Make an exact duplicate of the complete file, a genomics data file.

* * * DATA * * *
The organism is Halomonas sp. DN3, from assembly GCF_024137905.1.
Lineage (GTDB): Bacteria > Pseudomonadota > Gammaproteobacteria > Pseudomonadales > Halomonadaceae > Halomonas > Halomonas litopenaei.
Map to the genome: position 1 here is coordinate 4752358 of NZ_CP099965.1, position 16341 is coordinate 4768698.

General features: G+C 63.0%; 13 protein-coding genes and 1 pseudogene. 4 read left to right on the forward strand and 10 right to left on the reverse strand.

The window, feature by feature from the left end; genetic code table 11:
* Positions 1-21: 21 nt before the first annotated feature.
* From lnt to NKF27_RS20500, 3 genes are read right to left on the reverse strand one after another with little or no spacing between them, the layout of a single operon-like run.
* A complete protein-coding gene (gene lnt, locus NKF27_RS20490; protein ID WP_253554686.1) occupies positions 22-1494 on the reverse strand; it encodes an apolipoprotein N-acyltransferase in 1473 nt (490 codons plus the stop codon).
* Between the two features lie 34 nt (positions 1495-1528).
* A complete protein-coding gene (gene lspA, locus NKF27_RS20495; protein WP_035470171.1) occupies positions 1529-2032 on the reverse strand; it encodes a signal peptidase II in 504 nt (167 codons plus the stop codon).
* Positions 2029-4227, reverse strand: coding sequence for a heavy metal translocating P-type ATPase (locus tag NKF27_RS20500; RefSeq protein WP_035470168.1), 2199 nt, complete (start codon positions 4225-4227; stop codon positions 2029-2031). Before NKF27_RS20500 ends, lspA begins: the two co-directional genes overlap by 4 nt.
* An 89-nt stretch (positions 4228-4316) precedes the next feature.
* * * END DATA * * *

The organism is Halomonas sp. DN3, from assembly GCF_024137905.1.
Lineage (GTDB): Bacteria > Pseudomonadota > Gammaproteobacteria > Pseudomonadales > Halomonadaceae > Halomonas > Halomonas litopenaei.
Map to the genome: position 1 here is coordinate 4752358 of NZ_CP099965.1, position 16341 is coordinate 4768698.

General features: G+C 63.0%; 13 protein-coding genes and 1 pseudogene. 4 read left to right on the forward strand and 10 right to left on the reverse strand.

The window, feature by feature from the left end; genetic code table 11:
* Positions 1-21: 21 nt before the first annotated feature.
* From lnt to NKF27_RS20500, 3 genes are read right to left on the reverse strand one after another with little or no spacing between them, the layout of a single operon-like run.
* A complete protein-coding gene (gene lnt, locus NKF27_RS20490; protein ID WP_253554686.1) occupies positions 22-1494 on the reverse strand; it encodes an apolipoprotein N-acyltransferase in 1473 nt (490 codons plus the stop codon).
* Between the two features lie 34 nt (positions 1495-1528).
* A complete protein-coding gene (gene lspA, locus NKF27_RS20495; protein WP_035470171.1) occupies positions 1529-2032 on the reverse strand; it encodes a signal peptidase II in 504 nt (167 codons plus the stop codon).
* Positions 2029-4227, reverse strand: coding sequence for a heavy metal translocating P-type ATPase (locus tag NKF27_RS20500; RefSeq protein WP_035470168.1), 2199 nt, complete (start codon positions 4225-4227; stop codon positions 2029-2031). Before NKF27_RS20500 ends, lspA begins: the two co-directional genes overlap by 4 nt.
* An 89-nt stretch (positions 4228-4316) precedes the next feature.